The Health Service Executive has warned that contact tracers are receiving a "hostile" reception from some people deemed close contacts of a positive case of Covid-19.
"Calls have increased significantly in complexity and are taking longer," the HSE told RTÉ's Prime Time programme.
"The response from some people can be hostile as they are not happy to be identified as a close contact, and informed that they must restrict their movements."
Close contacts are advised to isolate for 14 days and to undertake two separate tests for Covid-19. The time it takes to trace such contacts has almost doubled since schools returned.
"Our turnaround time for contact tracing was 1-1.2 days until the return of schools. Since the schools returned the turnaround time has moved to closer to two days," the HSE said.
280 contact tracers made more than 10,000 calls last week and recruitment is under way to bring the total number of tracers to 500. But some cases are experiencing lengthy delays.
Grainne Myers told Prime Time that although she tested positive for Covid-19 on Saturday she was only asked to supply her close contacts on Wednesday. In the meantime Grainne advised people she believed would be close contacts that they should restrict their movements.
"You're really left behind once you get your test. I didn't really know what to tell people, all I could say was what I read online.
"My family hasn't been tested and they can't get a test unless they get contacted by the HSE," she explained.
"I was told my records were lost and they have no record of me being positive at all."
Grainne's friend Jen Keane was staying at home and waiting to be called by contact tracers.
"I have my phone in my hand 24 hours, waiting for this call," she explained.
"You can't get a test even if you know that you need one, there's nothing you can do. You have to wait for the wheels to turn and in our case the wheels aren't turning.
"[Contact tracing] is obviously not as resourced as it needs to be which is worrying because until we have a vaccine testing and tracing is all we have. I thought it was better than this," Jen said.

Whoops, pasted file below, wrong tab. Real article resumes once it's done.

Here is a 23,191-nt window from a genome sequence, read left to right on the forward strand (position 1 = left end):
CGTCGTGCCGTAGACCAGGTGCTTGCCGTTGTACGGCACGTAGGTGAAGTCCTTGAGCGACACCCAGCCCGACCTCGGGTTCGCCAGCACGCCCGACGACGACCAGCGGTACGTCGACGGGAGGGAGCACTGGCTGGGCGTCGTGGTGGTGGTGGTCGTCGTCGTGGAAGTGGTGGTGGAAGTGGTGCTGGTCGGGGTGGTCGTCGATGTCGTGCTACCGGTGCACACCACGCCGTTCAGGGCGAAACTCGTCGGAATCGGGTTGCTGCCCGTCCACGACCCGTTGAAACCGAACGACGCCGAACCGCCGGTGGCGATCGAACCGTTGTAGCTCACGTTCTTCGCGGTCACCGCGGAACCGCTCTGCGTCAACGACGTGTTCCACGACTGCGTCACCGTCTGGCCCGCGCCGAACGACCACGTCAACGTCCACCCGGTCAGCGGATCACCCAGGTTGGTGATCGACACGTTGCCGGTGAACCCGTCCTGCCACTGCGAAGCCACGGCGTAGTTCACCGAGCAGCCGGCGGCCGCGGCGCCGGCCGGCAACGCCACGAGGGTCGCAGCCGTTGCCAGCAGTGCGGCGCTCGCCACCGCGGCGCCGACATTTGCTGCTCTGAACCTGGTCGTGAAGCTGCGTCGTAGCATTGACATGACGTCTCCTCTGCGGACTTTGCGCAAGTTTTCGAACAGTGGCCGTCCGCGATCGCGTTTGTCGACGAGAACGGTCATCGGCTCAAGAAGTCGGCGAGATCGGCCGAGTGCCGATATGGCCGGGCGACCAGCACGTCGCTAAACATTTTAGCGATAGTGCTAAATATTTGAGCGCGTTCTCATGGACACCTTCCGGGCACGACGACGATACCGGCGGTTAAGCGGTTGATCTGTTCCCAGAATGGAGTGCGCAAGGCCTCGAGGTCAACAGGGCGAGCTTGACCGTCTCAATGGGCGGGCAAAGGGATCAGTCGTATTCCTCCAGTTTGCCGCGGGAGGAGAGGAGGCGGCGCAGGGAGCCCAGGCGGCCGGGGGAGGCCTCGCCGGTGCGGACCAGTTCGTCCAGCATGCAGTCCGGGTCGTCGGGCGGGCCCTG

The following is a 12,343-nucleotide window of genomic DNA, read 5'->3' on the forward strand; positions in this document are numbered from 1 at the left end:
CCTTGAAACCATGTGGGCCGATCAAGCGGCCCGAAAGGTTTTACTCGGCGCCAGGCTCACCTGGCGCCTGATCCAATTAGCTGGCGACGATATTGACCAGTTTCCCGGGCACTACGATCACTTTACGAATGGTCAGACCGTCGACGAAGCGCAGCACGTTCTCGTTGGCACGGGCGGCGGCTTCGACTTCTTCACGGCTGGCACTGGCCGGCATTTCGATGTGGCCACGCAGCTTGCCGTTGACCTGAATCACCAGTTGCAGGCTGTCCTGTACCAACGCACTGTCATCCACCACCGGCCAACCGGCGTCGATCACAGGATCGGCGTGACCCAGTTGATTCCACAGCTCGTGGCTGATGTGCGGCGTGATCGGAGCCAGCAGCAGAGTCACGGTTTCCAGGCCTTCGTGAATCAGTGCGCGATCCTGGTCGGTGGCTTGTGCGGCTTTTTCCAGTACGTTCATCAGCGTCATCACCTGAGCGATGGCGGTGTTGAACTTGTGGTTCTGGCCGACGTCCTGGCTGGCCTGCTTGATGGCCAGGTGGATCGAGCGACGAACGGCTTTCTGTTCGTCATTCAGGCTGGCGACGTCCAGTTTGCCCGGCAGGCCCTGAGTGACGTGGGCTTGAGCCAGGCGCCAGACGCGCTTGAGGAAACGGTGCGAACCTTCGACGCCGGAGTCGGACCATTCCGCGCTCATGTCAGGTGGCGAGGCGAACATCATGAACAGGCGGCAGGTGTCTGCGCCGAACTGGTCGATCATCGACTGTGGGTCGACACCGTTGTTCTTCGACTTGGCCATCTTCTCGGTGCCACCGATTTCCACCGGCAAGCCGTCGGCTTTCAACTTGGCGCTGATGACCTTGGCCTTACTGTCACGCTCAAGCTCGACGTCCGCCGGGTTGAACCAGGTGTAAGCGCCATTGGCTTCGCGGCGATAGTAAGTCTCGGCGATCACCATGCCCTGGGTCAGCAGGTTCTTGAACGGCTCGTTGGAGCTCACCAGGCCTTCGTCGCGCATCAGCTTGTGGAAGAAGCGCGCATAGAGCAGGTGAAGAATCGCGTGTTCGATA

A number of hours after speaking to the programme Jen was called by contact tracers and referred for testing - five days after Grainne received her positive result.
In response the HSE said there will "unfortunately be people who are not contact traced quickly," and "when it happens efforts are made to investigate to improve the quality of the system.
"The ECDC recognise that contact tracing will never be 100%."
Most people now have more than six close contacts and in a school setting the average figure is 30 close contacts.
"The aim is to complete all three contact tracing calls within 1-1.5 days. There is a 12 hour window where no calls can be made (8pm-8am) and it is dependent on people answering our calls," the HSE told the programme.
There is also increasing concern over the number of people who are not attending for Covid-19 tests.
Close contacts are referred for two tests - one on day zero, which is the date they are identified as a contact, and again seven days after they were in contact with the confirmed case.
Latest figures show that while 91% of close contacts attend the first swab, just 65% of people are undergoing the follow-up test.